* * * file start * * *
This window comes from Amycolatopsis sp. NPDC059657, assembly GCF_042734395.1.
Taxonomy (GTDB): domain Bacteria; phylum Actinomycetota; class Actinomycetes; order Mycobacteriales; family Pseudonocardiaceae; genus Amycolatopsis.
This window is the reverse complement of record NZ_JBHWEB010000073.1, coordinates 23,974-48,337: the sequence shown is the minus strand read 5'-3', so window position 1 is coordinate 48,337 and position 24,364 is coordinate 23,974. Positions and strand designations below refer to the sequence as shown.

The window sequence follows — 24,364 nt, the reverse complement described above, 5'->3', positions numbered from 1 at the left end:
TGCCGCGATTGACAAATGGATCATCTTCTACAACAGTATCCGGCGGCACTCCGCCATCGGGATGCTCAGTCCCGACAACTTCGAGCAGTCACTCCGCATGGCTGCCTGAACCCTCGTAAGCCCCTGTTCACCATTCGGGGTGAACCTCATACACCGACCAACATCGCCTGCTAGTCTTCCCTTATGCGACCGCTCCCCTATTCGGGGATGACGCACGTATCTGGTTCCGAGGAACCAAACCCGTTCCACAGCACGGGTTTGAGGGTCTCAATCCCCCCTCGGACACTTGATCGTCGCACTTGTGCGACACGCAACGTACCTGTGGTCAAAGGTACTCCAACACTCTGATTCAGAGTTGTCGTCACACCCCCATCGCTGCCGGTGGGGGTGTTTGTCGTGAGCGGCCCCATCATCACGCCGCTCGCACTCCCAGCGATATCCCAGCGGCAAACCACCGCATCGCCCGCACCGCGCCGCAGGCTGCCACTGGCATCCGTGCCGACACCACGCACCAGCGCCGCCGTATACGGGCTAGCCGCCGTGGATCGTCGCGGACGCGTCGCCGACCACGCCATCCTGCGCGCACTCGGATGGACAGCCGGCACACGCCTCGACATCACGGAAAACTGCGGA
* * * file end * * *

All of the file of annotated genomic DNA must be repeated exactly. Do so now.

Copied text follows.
This window comes from Amycolatopsis sp. NPDC059657, assembly GCF_042734395.1.
Taxonomy (GTDB): domain Bacteria; phylum Actinomycetota; class Actinomycetes; order Mycobacteriales; family Pseudonocardiaceae; genus Amycolatopsis.
This window is the reverse complement of record NZ_JBHWEB010000073.1, coordinates 23,974-48,337: the sequence shown is the minus strand read 5'-3', so window position 1 is coordinate 48,337 and position 24,364 is coordinate 23,974. Positions and strand designations below refer to the sequence as shown.

The window sequence follows — 24,364 nt, the reverse complement described above, 5'->3', positions numbered from 1 at the left end:
TGCCGCGATTGACAAATGGATCATCTTCTACAACAGTATCCGGCGGCACTCCGCCATCGGGATGCTCAGTCCCGACAACTTCGAGCAGTCACTCCGCATGGCTGCCTGAACCCTCGTAAGCCCCTGTTCACCATTCGGGGTGAACCTCATACACCGACCAACATCGCCTGCTAGTCTTCCCTTATGCGACCGCTCCCCTATTCGGGGATGACGCACGTATCTGGTTCCGAGGAACCAAACCCGTTCCACAGCACGGGTTTGAGGGTCTCAATCCCCCCTCGGACACTTGATCGTCGCACTTGTGCGACACGCAACGTACCTGTGGTCAAAGGTACTCCAACACTCTGATTCAGAGTTGTCGTCACACCCCCATCGCTGCCGGTGGGGGTGTTTGTCGTGAGCGGCCCCATCATCACGCCGCTCGCACTCCCAGCGATATCCCAGCGGCAAACCACCGCATCGCCCGCACCGCGCCGCAGGCTGCCACTGGCATCCGTGCCGACACCACGCACCAGCGCCGCCGTATACGGGCTAGCCGCCGTGGATCGTCGCGGACGCGTCGCCGACCACGCCATCCTGCGCGCACTCGGATGGACAGCCGGCACACGCCTCGACATCACGGAAAACTGCGGA